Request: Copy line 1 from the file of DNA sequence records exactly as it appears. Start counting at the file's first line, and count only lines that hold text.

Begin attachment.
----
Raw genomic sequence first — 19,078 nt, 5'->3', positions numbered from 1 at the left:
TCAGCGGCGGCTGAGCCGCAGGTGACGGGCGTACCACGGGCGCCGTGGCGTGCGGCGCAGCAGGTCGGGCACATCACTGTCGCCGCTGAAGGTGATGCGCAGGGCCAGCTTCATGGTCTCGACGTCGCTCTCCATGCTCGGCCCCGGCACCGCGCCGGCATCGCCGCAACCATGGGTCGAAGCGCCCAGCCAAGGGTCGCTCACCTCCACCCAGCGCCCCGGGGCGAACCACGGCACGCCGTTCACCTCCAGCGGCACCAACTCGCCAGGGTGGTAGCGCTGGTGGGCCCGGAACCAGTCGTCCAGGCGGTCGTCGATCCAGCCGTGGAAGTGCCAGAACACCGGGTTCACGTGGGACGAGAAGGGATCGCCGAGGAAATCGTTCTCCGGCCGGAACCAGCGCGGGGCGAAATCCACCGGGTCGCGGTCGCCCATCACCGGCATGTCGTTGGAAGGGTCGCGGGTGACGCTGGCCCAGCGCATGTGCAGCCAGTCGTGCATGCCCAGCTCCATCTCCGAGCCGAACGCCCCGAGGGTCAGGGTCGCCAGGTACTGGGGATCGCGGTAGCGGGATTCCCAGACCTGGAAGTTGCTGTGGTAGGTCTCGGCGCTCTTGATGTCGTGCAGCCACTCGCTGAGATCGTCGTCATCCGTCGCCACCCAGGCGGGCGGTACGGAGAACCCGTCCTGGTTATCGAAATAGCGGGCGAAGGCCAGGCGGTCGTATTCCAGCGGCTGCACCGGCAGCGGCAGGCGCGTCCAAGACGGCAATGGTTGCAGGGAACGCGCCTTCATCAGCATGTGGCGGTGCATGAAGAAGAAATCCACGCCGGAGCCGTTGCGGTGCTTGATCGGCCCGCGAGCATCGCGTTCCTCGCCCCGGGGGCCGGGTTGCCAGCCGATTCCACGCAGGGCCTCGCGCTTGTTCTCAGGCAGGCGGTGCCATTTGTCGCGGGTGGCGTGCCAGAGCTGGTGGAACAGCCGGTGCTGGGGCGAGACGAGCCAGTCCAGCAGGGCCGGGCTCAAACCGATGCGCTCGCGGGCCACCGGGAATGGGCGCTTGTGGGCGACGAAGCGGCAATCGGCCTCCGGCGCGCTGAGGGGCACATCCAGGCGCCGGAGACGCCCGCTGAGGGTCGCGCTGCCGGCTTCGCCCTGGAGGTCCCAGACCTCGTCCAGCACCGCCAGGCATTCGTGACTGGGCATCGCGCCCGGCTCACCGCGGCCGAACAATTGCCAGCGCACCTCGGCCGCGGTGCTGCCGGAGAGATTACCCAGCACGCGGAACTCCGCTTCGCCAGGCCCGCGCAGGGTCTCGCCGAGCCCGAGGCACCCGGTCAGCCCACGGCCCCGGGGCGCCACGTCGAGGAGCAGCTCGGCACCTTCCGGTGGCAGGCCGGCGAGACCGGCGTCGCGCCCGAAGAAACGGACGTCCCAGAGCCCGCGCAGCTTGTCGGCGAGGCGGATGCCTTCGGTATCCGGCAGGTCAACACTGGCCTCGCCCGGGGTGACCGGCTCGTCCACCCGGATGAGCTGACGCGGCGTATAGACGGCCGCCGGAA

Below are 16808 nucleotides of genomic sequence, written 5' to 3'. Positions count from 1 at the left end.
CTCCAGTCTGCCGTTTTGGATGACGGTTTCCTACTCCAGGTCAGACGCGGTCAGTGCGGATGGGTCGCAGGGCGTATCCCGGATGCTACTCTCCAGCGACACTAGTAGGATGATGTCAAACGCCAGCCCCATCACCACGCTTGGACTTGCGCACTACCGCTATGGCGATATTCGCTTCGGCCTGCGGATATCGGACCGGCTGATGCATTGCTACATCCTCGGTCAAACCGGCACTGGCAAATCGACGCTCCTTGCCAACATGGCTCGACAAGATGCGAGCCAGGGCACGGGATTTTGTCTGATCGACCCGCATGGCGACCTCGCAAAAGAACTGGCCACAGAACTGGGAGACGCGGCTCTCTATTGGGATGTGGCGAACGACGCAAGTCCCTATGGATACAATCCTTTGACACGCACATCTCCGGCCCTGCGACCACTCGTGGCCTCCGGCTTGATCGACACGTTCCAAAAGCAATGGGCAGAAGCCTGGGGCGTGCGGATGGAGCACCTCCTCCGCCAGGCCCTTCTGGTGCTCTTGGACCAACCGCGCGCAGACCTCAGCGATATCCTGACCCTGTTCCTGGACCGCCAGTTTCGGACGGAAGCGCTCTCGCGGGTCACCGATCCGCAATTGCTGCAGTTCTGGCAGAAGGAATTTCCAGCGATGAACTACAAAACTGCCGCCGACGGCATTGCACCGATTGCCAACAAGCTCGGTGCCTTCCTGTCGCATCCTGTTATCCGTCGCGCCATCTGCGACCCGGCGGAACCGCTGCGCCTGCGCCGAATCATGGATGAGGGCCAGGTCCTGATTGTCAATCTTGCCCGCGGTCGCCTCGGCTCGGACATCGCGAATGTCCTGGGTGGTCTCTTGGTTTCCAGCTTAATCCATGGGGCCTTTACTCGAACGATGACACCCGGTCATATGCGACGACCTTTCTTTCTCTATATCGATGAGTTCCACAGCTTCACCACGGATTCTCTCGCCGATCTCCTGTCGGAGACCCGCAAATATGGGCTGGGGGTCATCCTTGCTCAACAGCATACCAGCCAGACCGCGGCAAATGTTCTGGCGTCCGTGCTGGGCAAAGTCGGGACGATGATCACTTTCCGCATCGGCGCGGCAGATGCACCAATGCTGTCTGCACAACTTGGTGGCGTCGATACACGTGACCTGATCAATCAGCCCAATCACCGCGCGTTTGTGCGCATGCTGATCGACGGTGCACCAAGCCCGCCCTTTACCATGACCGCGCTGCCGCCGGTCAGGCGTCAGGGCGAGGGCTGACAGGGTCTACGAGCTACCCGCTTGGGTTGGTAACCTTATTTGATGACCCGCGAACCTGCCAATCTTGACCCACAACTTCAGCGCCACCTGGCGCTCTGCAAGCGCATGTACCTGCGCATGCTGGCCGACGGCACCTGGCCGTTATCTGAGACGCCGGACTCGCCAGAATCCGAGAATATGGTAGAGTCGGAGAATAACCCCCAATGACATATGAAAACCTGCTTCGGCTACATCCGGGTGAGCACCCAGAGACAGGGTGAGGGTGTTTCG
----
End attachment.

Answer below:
Raw genomic sequence first — 19,078 nt, 5'->3', positions numbered from 1 at the left: